The state is ordering Enbridge Energy to take swift action to fix portions of the Line 5 energy pipeline that runs beneath the Straits of Mackinac.
Enbridge reported to the state that small portions of enamel coating were accidentally removed in two places. The coating protects the oil and gas line that runs beneath the Straits of Mackinac from corrosion.
Melody Kindraka of the state Department of Environmental Quality says there’s no immediate threat to the Great Lakes, but it’s concerning that the problem was the result of human error.
“At this time, we are not aware of any potential problems, but we will certainly be working with Enbridge to make sure everything is addressed,” Kindraka said.
(What's the condition of Line 5? The state doesn't know. Only Enbridge does. Here's why.)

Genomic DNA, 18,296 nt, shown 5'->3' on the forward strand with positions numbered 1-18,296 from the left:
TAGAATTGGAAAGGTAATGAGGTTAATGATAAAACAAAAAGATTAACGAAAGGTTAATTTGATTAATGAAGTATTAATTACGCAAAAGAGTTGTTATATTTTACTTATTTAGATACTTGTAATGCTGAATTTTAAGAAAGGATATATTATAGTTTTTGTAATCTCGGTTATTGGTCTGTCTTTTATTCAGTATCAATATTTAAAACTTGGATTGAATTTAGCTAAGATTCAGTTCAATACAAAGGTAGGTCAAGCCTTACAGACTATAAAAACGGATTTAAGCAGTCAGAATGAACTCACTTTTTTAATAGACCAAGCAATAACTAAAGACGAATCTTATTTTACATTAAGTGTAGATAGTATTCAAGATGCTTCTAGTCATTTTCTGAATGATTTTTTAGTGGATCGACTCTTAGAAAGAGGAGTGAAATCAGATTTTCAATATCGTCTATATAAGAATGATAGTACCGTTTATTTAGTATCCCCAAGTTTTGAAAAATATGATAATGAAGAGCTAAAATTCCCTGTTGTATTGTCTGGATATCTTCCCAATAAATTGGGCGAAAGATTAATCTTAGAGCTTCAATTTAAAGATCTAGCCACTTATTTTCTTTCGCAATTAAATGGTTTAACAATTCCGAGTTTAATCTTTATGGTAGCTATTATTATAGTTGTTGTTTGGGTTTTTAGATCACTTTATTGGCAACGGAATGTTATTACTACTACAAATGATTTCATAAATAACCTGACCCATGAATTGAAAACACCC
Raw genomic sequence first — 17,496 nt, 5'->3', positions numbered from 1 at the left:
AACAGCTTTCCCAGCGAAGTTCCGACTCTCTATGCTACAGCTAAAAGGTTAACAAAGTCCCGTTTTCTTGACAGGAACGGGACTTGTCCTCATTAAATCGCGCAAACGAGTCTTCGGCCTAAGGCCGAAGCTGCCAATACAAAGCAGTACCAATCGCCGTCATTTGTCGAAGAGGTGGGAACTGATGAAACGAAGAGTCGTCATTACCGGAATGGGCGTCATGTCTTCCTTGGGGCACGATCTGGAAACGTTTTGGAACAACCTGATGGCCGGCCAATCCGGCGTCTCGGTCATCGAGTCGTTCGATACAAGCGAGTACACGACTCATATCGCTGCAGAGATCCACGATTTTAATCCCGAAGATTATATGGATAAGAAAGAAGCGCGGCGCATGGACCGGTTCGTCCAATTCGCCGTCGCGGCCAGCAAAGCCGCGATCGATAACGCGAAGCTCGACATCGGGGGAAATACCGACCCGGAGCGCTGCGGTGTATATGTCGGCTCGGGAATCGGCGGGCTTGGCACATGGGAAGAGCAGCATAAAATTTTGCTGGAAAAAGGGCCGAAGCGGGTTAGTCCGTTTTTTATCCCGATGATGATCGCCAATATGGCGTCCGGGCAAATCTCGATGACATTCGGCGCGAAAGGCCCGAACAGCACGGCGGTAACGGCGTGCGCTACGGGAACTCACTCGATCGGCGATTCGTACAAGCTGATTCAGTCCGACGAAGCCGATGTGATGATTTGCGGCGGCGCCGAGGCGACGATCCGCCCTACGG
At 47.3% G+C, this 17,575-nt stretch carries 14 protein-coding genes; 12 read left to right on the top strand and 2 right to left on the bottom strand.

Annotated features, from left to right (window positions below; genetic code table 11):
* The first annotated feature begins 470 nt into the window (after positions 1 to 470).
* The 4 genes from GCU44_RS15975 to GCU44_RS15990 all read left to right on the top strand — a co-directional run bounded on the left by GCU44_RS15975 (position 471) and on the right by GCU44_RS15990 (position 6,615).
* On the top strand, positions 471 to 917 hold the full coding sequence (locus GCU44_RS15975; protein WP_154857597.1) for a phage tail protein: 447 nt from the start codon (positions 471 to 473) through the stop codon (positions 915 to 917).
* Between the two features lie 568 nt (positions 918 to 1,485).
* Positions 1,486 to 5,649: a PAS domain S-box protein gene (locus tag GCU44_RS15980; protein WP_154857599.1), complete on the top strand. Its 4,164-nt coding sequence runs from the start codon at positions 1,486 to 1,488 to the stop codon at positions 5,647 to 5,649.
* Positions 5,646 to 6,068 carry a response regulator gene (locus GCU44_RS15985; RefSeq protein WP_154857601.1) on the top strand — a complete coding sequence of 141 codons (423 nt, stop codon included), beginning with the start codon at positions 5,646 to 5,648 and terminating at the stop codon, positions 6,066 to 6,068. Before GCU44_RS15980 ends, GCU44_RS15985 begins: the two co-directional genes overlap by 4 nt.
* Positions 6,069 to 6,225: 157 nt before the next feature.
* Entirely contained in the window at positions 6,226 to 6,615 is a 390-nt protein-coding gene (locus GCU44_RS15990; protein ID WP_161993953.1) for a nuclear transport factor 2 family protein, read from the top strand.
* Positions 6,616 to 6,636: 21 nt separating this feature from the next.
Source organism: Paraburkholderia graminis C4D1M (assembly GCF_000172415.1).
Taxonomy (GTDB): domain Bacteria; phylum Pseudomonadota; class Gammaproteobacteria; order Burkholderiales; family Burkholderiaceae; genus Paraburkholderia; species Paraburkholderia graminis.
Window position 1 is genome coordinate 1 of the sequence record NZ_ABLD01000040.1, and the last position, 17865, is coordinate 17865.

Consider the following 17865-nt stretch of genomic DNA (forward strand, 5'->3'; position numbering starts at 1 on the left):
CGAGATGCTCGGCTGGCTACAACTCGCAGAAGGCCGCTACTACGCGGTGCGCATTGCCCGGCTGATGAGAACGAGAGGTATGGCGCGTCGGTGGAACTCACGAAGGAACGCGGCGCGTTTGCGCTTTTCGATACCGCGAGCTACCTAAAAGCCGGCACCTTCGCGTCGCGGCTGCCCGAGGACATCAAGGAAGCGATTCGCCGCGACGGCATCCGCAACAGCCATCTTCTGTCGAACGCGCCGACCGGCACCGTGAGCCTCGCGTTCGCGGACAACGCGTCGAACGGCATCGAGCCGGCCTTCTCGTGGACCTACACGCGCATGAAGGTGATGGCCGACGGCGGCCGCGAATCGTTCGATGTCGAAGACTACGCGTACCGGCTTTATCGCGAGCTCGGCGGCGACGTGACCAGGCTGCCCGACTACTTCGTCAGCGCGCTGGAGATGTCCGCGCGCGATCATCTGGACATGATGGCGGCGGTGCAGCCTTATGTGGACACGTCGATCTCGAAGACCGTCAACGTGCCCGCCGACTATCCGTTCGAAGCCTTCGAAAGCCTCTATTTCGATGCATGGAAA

“Protection of Michigan’s natural resources is of utmost importance, and I am greatly concerned by the new information regarding Line 5,” Governor Rick Snyder said in a written statement late Wednesday.
“I have directed our departments to accelerate an aggressive review of Enbridge operations and maintenance procedures throughout the state.”
Last fall, Enbridge posted a document on its website that references testing places “where bare metal is exposed.” The document shows 18 specific areas along the pipelines where there is “coating delamination.” The 64-year-old pipelines were installed with a coating around them to protect for corrosion.
Line 5 moves more than half a million barrels of light crude oil and natural gas liquids daily. A state commission considering the future of the pipeline is facing pressure to shut down Line Fine.
Enbridge says the pipeline is the safest way to move energy through the region.
DISCLOSURE: Enbridge Energy is a financial supporter of Michigan Radio.
Correction: An earlier version of this story reported Enbridge Line 5 transports liquid natural gas. That is not correct. It transports light crude and natural gas liquids.